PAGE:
The Yukon Quest in Dawson City: Day 2

Thursday, February 7th, was the second full day in Dawson City for my Journeys by Van Dyke Yukon Quest tour group. It was a busy day, and for me, it took an odd twist.

I went down to the Dawson finish line downtown at 06:00 (3½ hours before sunrise), to find out where the trail past town would be on the race re-starts. It was down on the Yukon River.

Yukon Quest 2019 in Dawson City
I certainly couldn’t go by the historic sternwheeler Keno without a photo.

Sternwheeler Keno in Dawson City
I found a spot on the river just as a musher was approaching – I forget now who it was, though. I had an awful time trying to get my lens to focus in the dark.

Yukon Quest 2019 in Dawson City
I went back to the hotel to join some of my guests for breakfast, then at 09:20, a few of us drove back to the dyke above an easy access spot to walk to the river trail. A snowmobile coming down Third Avenue was a good photo op 🙂

Snowmobile coming down Third Avenue in Dawson City
A directional sign on the Yukon Quest trail. Eagle is 150 miles straight ahead – for Dawson, veer right.

A directional sign on the Yukon Quest 2019 trail at Dawson City
Swedish musher Torsten Kohnert, running his fifth Yukon Quest, was the first to appear after we got down to the river. At that point he was in 8th place.

Yukon Quest 2019 in Dawson City
Off to Eagle they go!

Yukon Quest 2019 in Dawson City
Nathaniel Hamlyn was the next musher to approach a few minutes later, in 9th place.

Yukon Quest 2019 in Dawson City
The Yukon Quest trail gets rough just past Dawson, with jumbled ice on the river and some extreme summits beyond. A later musher got just past Dawson, I assume saw what was ahead, then returned and scratched.

Yukon Quest 2019 in Dawson City
We did a bit more touring of Dawson, starting with the Dawson City Museum, which is housed in the beautifully restored Territorial Administration Building.

The Dawson City Museum
The museum’s Executive Director Alex Somerville gave us an excellent introduction to the area’s mining history and then there was free time to explore the museum on our own.

The Dawson City Museum
We next went to the historic Oddfellows Hall, now the home of the Klondike Institute of Art and Culture (KIAC). They were having a show by local artists in a wide range of media. The workmanship on this full-size canoe was wonderful.

Klondike Institute of Art and Culture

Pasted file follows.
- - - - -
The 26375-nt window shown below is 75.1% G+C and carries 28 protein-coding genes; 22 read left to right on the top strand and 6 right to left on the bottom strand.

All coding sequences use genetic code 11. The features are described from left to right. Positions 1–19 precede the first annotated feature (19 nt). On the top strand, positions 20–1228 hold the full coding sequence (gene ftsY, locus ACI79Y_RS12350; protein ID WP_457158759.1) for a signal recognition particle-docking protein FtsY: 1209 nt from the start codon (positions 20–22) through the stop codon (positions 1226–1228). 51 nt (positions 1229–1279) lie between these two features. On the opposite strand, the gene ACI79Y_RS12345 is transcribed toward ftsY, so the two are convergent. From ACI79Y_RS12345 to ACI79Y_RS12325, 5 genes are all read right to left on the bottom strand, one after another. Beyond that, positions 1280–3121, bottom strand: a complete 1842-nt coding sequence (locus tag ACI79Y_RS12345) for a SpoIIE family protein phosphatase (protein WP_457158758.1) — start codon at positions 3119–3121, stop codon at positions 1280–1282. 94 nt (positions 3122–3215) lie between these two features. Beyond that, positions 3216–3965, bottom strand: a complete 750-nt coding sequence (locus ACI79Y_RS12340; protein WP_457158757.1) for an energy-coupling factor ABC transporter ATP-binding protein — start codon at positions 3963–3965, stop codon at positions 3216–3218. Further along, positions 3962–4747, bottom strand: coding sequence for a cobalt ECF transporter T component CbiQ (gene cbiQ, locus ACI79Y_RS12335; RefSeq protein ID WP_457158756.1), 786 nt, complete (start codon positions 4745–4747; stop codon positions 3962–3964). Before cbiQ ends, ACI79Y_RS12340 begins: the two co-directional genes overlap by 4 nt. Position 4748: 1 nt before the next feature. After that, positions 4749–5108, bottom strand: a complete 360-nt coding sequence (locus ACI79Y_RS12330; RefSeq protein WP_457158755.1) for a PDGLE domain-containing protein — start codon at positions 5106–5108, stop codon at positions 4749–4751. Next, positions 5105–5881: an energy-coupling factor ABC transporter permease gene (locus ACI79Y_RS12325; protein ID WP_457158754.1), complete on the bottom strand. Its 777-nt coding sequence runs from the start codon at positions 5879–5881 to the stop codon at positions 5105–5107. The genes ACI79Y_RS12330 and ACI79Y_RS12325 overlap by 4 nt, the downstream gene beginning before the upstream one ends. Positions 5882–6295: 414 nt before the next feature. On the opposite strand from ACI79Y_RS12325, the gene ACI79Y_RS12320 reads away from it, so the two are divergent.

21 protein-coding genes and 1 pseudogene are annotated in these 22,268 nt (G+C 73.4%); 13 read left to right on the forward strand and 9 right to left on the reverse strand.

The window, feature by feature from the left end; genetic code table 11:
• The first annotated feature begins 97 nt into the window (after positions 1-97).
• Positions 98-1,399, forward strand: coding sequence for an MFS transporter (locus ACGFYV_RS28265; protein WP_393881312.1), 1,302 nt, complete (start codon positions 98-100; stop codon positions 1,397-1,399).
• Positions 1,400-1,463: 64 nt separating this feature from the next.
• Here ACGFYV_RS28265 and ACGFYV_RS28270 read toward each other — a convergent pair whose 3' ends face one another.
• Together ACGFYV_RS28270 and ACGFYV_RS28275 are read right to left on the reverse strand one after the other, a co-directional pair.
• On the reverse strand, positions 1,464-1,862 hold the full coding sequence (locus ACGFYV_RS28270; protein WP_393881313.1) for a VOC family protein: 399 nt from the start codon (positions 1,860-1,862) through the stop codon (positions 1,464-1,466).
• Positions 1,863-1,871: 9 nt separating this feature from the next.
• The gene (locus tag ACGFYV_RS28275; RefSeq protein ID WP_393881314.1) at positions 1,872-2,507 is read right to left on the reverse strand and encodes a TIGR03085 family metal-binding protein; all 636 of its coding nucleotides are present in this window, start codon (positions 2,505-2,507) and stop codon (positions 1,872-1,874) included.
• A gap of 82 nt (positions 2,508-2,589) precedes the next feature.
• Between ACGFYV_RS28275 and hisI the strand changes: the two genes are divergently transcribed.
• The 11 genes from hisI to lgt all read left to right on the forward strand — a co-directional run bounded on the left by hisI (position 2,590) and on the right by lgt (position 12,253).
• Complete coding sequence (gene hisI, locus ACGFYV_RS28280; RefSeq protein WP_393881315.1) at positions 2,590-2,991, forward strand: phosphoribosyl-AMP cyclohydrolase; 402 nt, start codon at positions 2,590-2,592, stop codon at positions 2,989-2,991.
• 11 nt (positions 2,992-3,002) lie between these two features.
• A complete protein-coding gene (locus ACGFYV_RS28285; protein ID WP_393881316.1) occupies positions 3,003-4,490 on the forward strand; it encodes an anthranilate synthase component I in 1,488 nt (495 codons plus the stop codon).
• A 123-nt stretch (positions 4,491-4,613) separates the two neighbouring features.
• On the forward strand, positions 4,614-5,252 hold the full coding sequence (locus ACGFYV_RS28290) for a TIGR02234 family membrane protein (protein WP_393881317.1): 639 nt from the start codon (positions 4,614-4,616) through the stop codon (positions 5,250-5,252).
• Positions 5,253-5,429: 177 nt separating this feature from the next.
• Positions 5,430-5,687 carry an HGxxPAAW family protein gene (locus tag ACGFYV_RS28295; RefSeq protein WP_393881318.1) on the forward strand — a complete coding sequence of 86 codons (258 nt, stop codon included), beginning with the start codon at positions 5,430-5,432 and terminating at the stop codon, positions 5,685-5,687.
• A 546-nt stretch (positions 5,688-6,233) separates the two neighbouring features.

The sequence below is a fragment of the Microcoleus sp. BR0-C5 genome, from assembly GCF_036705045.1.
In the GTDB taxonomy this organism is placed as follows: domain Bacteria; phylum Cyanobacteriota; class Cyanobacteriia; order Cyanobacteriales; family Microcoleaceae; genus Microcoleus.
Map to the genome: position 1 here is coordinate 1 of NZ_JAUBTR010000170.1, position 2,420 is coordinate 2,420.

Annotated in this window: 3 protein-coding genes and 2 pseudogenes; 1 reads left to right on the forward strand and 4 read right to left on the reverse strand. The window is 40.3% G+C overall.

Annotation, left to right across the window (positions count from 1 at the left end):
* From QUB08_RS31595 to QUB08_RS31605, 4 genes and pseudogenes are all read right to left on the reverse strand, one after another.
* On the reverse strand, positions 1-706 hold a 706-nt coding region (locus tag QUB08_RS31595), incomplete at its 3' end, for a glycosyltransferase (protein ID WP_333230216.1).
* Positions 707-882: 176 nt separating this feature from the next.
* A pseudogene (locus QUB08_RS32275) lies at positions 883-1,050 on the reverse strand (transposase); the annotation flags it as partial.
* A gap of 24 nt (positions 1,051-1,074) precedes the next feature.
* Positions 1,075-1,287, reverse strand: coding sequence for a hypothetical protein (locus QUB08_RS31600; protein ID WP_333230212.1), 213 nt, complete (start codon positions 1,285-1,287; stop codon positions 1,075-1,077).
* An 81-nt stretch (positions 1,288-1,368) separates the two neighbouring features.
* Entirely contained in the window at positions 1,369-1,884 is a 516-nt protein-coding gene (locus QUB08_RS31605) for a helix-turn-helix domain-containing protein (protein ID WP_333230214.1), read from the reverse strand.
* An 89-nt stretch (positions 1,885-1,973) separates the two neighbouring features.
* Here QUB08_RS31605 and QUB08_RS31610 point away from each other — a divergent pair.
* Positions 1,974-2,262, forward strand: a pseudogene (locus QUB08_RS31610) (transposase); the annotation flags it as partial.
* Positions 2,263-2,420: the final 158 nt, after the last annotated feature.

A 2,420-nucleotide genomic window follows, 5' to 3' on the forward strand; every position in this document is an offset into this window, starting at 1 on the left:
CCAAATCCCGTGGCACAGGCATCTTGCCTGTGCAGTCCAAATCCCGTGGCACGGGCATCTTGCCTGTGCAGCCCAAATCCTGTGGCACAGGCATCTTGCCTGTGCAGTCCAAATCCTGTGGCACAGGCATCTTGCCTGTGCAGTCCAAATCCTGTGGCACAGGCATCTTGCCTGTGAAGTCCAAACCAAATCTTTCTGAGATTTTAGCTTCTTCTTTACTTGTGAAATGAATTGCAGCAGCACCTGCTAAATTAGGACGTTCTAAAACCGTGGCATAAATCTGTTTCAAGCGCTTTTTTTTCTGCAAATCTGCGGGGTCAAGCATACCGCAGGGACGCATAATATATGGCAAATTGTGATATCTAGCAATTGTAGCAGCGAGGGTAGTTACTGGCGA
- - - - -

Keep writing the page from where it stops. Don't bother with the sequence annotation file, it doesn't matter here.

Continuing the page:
This dog made from found materials attracted a lot of interest 🙂

Klondike Institute of Art and Culture
By 1:30 we were back at the dog yard to watch some re-starts, and preparations for re-starts.

Yukon Quest 2019 in Dawson City
The veterinarians were all out inspecting some of the 300 or so dogs at the camp by then.

Yukon Quest 2019 in Dawson City
The first re-start after we arrived. I always think I can figure out later who the various teams are that I’m photographing so don’t take notes, but sometimes I can’t. This is probably Curt Perano, in 14th place leaving Dawson in his first Yukon Quest.

Yukon Quest 2019 in Dawson City

Yukon Quest 2019 in Dawson City

Yukon Quest 2019 in Dawson City
Some teams, though, are very easy to identify. At the top of that list is Brian Wilmshurst from Dawson. He left Dawson in 15th place, in his sixth Yukon Quest.

Brian Wilmshurst in Yukon Quest 2019 in Dawson City

Brian Wilmshurst in Yukon Quest 2019 in Dawson City

Brian Wilmshurst in Yukon Quest 2019 in Dawson City

Brian Wilmshurst in Yukon Quest 2019 in Dawson City
I discovered that we had just enough time to watch a re-start and then drive to a spot where we could walk down to the river to watch the teams go by. This is Brian Wilmshurst approaching.

Brian Wilmshurst in Yukon Quest 2019 in Dawson City
When I had returned to the hotel the previous evening, I had gotten into a long discussion about the “wolf” that musher Chase Tingle had seen the previous day. Was it really a wolf, or was it perhaps a husky who had gone missing from a mining camp about 60 km south of that spot back in August? One of the key pieces of information for me was this photo of the wolf shot by a drone.

Wolf seen during Yukon Quest 2019 in Dawson City
I had decided that the wolf was actually the missing dog. This photo of him, whose name is Link, broke my heart, and I decided to see if I could find him.

Missing dog near Dawson City
Once the group no longer needed me, at 3:00 pm, I drove back up Bonanza Road, with a somewhat vague plan.

Bonanza Road at Dawson City in the winter
I made a brief stop at the Claim 33 gold panning operation, a place I’ve spent a lot of time at with summer tours over the years, for a couple of photos.

Claim 33 gold panning operation at Dawson City in the winter